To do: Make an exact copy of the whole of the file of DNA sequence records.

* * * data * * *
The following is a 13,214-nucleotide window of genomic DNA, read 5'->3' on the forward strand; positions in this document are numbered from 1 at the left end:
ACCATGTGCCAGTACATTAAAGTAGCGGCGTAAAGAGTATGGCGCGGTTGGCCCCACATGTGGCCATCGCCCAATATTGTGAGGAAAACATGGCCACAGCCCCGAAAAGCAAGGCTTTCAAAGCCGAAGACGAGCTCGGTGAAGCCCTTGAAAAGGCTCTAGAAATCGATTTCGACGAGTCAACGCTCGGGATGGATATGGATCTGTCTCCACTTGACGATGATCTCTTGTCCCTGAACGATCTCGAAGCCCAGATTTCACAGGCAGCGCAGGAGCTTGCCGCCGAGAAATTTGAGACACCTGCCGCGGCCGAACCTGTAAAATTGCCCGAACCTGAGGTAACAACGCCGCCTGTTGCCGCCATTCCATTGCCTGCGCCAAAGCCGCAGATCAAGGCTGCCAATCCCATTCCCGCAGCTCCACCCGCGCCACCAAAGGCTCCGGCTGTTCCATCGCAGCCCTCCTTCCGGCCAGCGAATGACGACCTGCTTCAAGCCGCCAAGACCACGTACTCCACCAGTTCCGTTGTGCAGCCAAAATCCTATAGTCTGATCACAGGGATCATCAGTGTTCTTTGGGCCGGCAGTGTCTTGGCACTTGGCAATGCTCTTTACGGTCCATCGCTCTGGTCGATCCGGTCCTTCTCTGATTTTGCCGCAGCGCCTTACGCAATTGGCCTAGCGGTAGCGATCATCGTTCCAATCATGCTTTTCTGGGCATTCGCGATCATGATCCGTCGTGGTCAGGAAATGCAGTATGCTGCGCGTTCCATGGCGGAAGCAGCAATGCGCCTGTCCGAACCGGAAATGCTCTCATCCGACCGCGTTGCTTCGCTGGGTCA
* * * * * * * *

The following is a 13,214-nucleotide window of genomic DNA, read 5'->3' on the forward strand; positions in this document are numbered from 1 at the left end:
ACCATGTGCCAGTACATTAAAGTAGCGGCGTAAAGAGTATGGCGCGGTTGGCCCCACATGTGGCCATCGCCCAATATTGTGAGGAAAACATGGCCACAGCCCCGAAAAGCAAGGCTTTCAAAGCCGAAGACGAGCTCGGTGAAGCCCTTGAAAAGGCTCTAGAAATCGATTTCGACGAGTCAACGCTCGGGATGGATATGGATCTGTCTCCACTTGACGATGATCTCTTGTCCCTGAACGATCTCGAAGCCCAGATTTCACAGGCAGCGCAGGAGCTTGCCGCCGAGAAATTTGAGACACCTGCCGCGGCCGAACCTGTAAAATTGCCCGAACCTGAGGTAACAACGCCGCCTGTTGCCGCCATTCCATTGCCTGCGCCAAAGCCGCAGATCAAGGCTGCCAATCCCATTCCCGCAGCTCCACCCGCGCCACCAAAGGCTCCGGCTGTTCCATCGCAGCCCTCCTTCCGGCCAGCGAATGACGACCTGCTTCAAGCCGCCAAGACCACGTACTCCACCAGTTCCGTTGTGCAGCCAAAATCCTATAGTCTGATCACAGGGATCATCAGTGTTCTTTGGGCCGGCAGTGTCTTGGCACTTGGCAATGCTCTTTACGGTCCATCGCTCTGGTCGATCCGGTCCTTCTCTGATTTTGCCGCAGCGCCTTACGCAATTGGCCTAGCGGTAGCGATCATCGTTCCAATCATGCTTTTCTGGGCATTCGCGATCATGATCCGTCGTGGTCAGGAAATGCAGTATGCTGCGCGTTCCATGGCGGAAGCAGCAATGCGCCTGTCCGAACCGGAAATGCTCTCATCCGACCGCGTTGCTTCGCTGGGTCA